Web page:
At the end of the 19th century several projects were submitted to enhance and redesign the gardens in Castello, Venice, a large green area scarcely enjoyed by the inhabitants due to its suburban position, far from the centres of urban life. These projects included the idea, which later became reality, to build a Greenhouse (tepidarium) made of “glass and iron,” a representational architecture capable to host the palm trees and other decorative plants in use at the coeval International Art Exhibition. The initial project, devised in 1893 by Trevisanato, Head Engineer of the Technical Department of Venice Municipality, presented two possibilities: a masonry greenhouse of austere appearance and its variation in “iron and glass” of elegant and fine aesthetic. The Greenhouse was built in 1894 in the metallic carpentry, a political choice aimed at creating a job opportunity for the unemployed workers of the local metallurgical companies, an industrial sector then suffering a severe economic crisis.
The new building was placed at the end of Viale Garibaldi, where then used to stand the three convents of San Domenico (1312), Sant’ Antonio (1346) and Sant'Anna (1242) strictly connected by the popular housing fabric.
Napoleon's coming to power involved profound urban transformations and, with the suppression of the monastic orders in 1809, the demolition of the centuries-old cloister areas was decreed.
Wishing to fashion Venice according to the model of the most important European capitals, it was decided to transform the area in public gardens, with the partial execution in 1810 of the project by Giannantonio Selva. The nineteenth century building set an example of outstanding architecture: it was placed in the public gardens, at the end of the long tree-lined avenue, thus isolated from the adjacent urban fabric, made for the most part of a dense residential housing. The choice of an iron sheeting underlined a desire that the architecture of the Greenhouse would stand out, as only the most prominent buildings of Venice are characterized by similar roof covering (e.g. the Rialto Bridge or the dome of San Marco and several other churches).
In a rare photograph of 1927 the Greenhouse appears with open window and door frames, partly screened by external curtains (see, in the gallery, the black and white picture of Serra dei Giardini in 1929 from Fondo Giacomelli): it gives evidence of the original appearance of the Greenhouse, whose surfaces were painted white like most of the contemporary greenhouses in Europe. Further to its construction, the Greenhouse underwent several transformations that modified the building and its surroundings in a more or less inappropriate way. The colour of the Greenhouse was changed, the roof plates were replaced with other materials and, soon after the Second World War, some solar flower chests made of concrete were built in the ground as well as some service structures, in order to increase the productivity of floriculture.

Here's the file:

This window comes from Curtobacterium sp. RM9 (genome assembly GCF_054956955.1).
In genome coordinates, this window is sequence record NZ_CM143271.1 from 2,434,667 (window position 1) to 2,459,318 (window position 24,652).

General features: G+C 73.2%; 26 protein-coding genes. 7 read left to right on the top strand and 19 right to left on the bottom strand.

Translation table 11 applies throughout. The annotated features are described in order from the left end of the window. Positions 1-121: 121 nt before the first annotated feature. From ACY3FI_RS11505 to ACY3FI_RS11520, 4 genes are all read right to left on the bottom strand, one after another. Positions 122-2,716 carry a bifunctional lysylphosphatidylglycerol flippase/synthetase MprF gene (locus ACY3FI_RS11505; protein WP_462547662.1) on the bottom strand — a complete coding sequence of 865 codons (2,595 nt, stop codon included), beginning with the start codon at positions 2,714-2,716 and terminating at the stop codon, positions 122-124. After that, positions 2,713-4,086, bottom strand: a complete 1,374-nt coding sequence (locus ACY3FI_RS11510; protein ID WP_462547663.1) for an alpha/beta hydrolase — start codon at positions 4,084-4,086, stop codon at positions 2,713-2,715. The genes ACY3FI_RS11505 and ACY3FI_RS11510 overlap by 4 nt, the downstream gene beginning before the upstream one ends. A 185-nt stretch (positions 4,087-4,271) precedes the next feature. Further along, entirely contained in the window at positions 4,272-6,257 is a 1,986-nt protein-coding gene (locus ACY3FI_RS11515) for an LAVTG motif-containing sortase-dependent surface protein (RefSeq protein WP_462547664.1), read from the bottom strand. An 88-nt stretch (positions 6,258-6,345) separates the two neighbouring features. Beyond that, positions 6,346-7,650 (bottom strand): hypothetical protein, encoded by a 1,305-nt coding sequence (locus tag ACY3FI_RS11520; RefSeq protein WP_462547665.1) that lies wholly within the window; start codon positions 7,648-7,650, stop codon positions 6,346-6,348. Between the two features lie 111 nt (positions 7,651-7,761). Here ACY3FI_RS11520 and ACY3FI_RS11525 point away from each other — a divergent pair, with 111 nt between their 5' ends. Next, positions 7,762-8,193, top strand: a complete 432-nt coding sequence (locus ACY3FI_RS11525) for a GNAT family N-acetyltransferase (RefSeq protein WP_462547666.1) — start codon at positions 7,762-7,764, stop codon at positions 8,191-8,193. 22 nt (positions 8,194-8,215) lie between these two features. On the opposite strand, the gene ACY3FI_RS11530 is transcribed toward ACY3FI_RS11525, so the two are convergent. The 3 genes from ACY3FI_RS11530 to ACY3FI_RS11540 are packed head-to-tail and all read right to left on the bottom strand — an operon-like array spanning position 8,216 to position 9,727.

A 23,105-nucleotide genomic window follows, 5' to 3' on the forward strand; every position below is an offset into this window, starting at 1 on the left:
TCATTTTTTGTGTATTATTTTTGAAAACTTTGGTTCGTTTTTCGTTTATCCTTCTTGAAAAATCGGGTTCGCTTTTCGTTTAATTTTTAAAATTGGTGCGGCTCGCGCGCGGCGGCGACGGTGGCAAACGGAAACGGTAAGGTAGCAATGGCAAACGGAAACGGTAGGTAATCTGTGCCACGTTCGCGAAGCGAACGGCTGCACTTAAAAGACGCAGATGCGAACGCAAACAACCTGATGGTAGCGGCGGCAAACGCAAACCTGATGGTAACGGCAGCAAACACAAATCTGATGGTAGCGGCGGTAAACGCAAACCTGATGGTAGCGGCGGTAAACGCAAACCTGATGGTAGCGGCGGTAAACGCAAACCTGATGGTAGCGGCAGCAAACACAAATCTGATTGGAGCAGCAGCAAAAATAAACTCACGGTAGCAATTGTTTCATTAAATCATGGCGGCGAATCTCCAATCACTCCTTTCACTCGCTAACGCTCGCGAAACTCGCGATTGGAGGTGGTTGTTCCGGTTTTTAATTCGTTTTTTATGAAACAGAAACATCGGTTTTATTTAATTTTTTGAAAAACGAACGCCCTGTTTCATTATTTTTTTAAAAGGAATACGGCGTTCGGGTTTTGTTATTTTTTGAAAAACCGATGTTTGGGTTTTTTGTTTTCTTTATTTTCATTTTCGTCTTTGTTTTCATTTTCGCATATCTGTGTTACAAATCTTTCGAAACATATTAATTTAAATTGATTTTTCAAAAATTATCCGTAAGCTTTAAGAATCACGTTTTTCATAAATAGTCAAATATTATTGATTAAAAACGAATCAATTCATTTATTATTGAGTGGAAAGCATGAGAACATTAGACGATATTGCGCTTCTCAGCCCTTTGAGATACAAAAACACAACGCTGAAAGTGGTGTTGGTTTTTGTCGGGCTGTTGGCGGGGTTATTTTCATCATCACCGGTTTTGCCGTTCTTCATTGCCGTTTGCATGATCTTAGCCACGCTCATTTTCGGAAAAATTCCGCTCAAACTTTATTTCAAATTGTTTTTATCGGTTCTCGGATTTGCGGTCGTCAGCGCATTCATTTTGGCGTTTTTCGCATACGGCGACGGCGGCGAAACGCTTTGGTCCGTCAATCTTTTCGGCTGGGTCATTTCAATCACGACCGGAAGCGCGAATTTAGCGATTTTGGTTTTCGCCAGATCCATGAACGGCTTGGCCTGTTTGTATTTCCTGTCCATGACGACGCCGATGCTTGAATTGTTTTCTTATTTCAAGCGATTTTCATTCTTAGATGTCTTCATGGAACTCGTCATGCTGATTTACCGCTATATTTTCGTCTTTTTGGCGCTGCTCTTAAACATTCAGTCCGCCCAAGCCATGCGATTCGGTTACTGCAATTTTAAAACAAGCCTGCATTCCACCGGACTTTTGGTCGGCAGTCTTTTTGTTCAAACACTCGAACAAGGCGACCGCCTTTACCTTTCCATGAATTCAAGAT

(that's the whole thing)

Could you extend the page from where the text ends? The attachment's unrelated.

The crumbling main bodies of the building made of reinforced concrete and leaning against the Greenhouse were partly demolished in the first half of the 1990s, clearing the Greenhouse surroundings of architecture masses of no historical value. The building underwent more changes in the following years: the covering surface was replaced with Marseillais tiles, more solar flower chests in cement and greenhouses, partly below ground level, were added, although untidily scattered in the green area in front of the Greenhouse; the Greenhouse was enlarged with a smaller and lower body in glass and iron to be used as service area, connected to the original edifice by two flights of stairs, and a new central heating boiler with circular finned cast-iron radiators was installed in 1929.
In the early 1990s the Greenhouse, by then a deposit and area for the activity of the municipality gardeners, was definitively abandoned, and slowly but inexorably declined. Only in the spring 2006 some protections were built and safety measures were taken to reinforce the roof cover.
We would like to thank Marco Ercole, architect and author of the essay “Architetture di vetro e metallo del XIX secolo, cenni storico-tecnologici sulle costruzioni simbolo della Modernità. Un esempio veneziano, la serra municipale dei giardini di Castello: conoscenza e restauro” [Nineteenth century glass and iron architectures, historical and technological notes on buildings as symbols of Modernity. History and restoration of a Venetian example: the Municipality Greenhouse at the gardens in Castello] published in the March 2008 issue of Rivista della Stazione Sperimentale del Vetro, for his kind permission to reproduce the content of his article.